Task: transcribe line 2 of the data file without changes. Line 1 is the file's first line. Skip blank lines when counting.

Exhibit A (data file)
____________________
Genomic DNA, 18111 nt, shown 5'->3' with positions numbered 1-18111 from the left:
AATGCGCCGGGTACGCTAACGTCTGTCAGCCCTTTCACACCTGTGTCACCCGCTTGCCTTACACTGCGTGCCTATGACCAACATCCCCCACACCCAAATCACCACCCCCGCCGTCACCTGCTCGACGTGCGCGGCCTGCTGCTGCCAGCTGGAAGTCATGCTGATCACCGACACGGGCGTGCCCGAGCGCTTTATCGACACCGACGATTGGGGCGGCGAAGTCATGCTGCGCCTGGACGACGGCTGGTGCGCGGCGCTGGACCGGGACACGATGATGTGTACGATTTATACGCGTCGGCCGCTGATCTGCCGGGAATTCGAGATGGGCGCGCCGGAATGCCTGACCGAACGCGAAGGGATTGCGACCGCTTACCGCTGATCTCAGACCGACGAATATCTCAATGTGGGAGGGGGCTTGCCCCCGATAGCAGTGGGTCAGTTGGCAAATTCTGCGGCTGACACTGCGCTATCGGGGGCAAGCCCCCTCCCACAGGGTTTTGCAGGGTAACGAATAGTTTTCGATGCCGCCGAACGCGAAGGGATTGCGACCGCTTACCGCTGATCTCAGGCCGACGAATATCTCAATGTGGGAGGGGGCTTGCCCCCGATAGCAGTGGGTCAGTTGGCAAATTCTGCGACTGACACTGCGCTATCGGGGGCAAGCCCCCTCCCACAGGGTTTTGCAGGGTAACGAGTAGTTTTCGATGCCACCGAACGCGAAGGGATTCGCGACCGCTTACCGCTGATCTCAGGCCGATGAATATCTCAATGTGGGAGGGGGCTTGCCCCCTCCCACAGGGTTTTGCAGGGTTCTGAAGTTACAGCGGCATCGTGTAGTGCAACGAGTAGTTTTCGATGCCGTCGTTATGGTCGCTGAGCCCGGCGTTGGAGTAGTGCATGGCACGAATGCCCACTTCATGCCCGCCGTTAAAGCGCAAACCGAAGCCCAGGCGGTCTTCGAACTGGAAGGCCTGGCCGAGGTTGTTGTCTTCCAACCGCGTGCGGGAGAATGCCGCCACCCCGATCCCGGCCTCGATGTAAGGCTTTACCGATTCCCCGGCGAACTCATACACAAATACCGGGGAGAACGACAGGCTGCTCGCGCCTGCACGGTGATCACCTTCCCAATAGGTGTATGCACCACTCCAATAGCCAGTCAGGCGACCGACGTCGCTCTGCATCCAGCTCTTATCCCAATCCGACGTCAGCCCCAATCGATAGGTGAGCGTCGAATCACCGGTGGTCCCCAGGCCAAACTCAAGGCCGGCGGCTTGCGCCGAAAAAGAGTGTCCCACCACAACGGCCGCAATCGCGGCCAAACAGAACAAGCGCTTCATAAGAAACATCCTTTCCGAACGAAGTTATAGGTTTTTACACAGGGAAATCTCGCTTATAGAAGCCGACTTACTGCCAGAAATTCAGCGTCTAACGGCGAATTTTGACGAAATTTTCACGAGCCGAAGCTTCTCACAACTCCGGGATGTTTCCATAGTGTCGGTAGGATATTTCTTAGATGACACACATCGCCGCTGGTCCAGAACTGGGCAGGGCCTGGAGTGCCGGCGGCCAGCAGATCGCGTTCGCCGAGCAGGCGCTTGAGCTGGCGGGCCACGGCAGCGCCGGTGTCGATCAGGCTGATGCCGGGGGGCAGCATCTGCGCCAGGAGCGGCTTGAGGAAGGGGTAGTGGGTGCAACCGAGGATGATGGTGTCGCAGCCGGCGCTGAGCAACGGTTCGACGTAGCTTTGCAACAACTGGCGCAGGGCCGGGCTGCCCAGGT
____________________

AATGCGCCGGGTACGCTAACGTCTGTCAGCCCTTTCACACCTGTGTCACCCGCTTGCCTTACACTGCGTGCCTATGACCAACATCCCCCACACCCAAATCACCACCCCCGCCGTCACCTGCTCGACGTGCGCGGCCTGCTGCTGCCAGCTGGAAGTCATGCTGATCACCGACACGGGCGTGCCCGAGCGCTTTATCGACACCGACGATTGGGGCGGCGAAGTCATGCTGCGCCTGGACGACGGCTGGTGCGCGGCGCTGGACCGGGACACGATGATGTGTACGATTTATACGCGTCGGCCGCTGATCTGCCGGGAATTCGAGATGGGCGCGCCGGAATGCCTGACCGAACGCGAAGGGATTGCGACCGCTTACCGCTGATCTCAGACCGACGAATATCTCAATGTGGGAGGGGGCTTGCCCCCGATAGCAGTGGGTCAGTTGGCAAATTCTGCGGCTGACACTGCGCTATCGGGGGCAAGCCCCCTCCCACAGGGTTTTGCAGGGTAACGAATAGTTTTCGATGCCGCCGAACGCGAAGGGATTGCGACCGCTTACCGCTGATCTCAGGCCGACGAATATCTCAATGTGGGAGGGGGCTTGCCCCCGATAGCAGTGGGTCAGTTGGCAAATTCTGCGACTGACACTGCGCTATCGGGGGCAAGCCCCCTCCCACAGGGTTTTGCAGGGTAACGAGTAGTTTTCGATGCCACCGAACGCGAAGGGATTCGCGACCGCTTACCGCTGATCTCAGGCCGATGAATATCTCAATGTGGGAGGGGGCTTGCCCCCTCCCACAGGGTTTTGCAGGGTTCTGAAGTTACAGCGGCATCGTGTAGTGCAACGAGTAGTTTTCGATGCCGTCGTTATGGTCGCTGAGCCCGGCGTTGGAGTAGTGCATGGCACGAATGCCCACTTCATGCCCGCCGTTAAAGCGCAAACCGAAGCCCAGGCGGTCTTCGAACTGGAAGGCCTGGCCGAGGTTGTTGTCTTCCAACCGCGTGCGGGAGAATGCCGCCACCCCGATCCCGGCCTCGATGTAAGGCTTTACCGATTCCCCGGCGAACTCATACACAAATACCGGGGAGAACGACAGGCTGCTCGCGCCTGCACGGTGATCACCTTCCCAATAGGTGTATGCACCACTCCAATAGCCAGTCAGGCGACCGACGTCGCTCTGCATCCAGCTCTTATCCCAATCCGACGTCAGCCCCAATCGATAGGTGAGCGTCGAATCACCGGTGGTCCCCAGGCCAAACTCAAGGCCGGCGGCTTGCGCCGAAAAAGAGTGTCCCACCACAACGGCCGCAATCGCGGCCAAACAGAACAAGCGCTTCATAAGAAACATCCTTTCCGAACGAAGTTATAGGTTTTTACACAGGGAAATCTCGCTTATAGAAGCCGACTTACTGCCAGAAATTCAGCGTCTAACGGCGAATTTTGACGAAATTTTCACGAGCCGAAGCTTCTCACAACTCCGGGATGTTTCCATAGTGTCGGTAGGATATTTCTTAGATGACACACATCGCCGCTGGTCCAGAACTGGGCAGGGCCTGGAGTGCCGGCGGCCAGCAGATCGCGTTCGCCGAGCAGGCGCTTGAGCTGGCGGGCCACGGCAGCGCCGGTGTCGATCAGGCTGATGCCGGGGGGCAGCATCTGCGCCAGGAGCGGCTTGAGGAAGGGGTAGTGGGTGCAACCGAGGATGATGGTGTCGCAGCCGGCGCTGAGCAACGGTTCGACGTAGCTTTGCAACAACTGGCGCAGGGCCGGGCTGCCCAGGT